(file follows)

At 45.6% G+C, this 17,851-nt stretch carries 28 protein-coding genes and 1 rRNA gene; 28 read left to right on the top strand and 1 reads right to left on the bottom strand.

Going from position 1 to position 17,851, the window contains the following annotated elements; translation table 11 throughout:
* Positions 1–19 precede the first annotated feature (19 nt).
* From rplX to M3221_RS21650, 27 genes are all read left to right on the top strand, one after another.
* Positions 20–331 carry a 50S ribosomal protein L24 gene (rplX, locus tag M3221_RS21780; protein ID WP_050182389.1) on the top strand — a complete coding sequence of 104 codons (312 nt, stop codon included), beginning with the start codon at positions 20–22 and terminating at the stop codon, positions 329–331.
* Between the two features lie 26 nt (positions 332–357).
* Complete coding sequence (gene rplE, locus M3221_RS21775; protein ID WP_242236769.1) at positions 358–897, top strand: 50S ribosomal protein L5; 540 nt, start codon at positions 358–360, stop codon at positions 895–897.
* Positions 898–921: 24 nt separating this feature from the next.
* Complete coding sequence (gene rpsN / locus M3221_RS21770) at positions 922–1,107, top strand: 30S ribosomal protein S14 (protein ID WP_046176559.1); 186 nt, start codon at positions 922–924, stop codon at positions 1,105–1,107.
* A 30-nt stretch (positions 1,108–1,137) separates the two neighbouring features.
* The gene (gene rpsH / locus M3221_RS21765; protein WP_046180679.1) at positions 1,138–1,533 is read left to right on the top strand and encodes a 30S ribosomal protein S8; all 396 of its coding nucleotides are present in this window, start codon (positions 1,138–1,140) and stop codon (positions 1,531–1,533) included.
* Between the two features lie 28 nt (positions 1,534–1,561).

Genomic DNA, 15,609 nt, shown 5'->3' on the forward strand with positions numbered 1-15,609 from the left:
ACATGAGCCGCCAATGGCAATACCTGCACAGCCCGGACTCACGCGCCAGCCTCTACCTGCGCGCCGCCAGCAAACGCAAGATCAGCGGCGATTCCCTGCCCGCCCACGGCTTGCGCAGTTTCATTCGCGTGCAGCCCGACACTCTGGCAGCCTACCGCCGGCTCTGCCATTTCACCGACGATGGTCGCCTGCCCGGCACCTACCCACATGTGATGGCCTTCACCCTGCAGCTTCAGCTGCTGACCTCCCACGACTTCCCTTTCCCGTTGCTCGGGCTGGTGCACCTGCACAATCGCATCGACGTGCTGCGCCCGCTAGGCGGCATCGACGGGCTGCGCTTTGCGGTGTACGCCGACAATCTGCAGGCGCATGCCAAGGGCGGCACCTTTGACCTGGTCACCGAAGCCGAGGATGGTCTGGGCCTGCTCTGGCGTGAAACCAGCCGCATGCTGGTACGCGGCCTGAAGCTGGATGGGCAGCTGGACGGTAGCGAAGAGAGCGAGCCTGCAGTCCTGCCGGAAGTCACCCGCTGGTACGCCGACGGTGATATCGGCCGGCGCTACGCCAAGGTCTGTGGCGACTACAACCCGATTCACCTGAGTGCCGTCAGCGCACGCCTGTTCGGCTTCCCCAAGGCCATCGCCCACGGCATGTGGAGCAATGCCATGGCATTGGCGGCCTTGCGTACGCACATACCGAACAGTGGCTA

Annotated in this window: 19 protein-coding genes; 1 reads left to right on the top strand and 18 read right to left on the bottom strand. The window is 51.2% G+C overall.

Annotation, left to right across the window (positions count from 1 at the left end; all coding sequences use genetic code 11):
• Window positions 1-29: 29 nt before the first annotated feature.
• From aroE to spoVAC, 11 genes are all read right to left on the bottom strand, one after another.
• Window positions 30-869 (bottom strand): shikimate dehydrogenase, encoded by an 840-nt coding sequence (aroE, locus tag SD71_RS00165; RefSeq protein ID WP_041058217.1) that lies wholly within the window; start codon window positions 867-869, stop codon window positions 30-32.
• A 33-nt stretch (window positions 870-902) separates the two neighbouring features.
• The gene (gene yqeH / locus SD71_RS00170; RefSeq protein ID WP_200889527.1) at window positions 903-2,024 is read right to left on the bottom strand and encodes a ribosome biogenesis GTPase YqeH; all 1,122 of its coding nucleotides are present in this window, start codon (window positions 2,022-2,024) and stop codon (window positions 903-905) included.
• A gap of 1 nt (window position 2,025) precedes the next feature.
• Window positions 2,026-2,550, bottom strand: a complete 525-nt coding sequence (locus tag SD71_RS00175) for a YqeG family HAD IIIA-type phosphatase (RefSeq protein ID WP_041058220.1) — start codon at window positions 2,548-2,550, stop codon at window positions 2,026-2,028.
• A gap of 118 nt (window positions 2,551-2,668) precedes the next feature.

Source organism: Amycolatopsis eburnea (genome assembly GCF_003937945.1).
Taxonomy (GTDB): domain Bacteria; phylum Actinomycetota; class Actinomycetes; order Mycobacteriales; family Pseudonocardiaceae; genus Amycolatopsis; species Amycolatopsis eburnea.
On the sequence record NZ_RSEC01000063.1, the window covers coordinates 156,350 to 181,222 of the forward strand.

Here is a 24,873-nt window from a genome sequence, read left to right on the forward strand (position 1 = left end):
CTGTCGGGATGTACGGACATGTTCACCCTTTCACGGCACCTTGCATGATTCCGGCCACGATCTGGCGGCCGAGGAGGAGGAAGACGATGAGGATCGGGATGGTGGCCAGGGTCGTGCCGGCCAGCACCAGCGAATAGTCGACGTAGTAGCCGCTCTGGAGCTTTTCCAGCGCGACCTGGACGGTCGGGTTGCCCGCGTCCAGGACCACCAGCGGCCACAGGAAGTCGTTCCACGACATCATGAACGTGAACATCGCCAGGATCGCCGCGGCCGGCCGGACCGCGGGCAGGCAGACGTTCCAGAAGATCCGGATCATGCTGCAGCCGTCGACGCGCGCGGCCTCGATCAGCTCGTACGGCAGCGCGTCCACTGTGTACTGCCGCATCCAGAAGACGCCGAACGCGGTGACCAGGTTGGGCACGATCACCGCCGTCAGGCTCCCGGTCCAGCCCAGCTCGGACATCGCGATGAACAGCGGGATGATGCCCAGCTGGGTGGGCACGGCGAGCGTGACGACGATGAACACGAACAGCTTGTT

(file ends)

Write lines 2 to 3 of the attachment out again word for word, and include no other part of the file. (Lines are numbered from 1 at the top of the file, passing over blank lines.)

Going from position 1 to position 17,851, the window contains the following annotated elements; translation table 11 throughout:
* Positions 1–19 precede the first annotated feature (19 nt).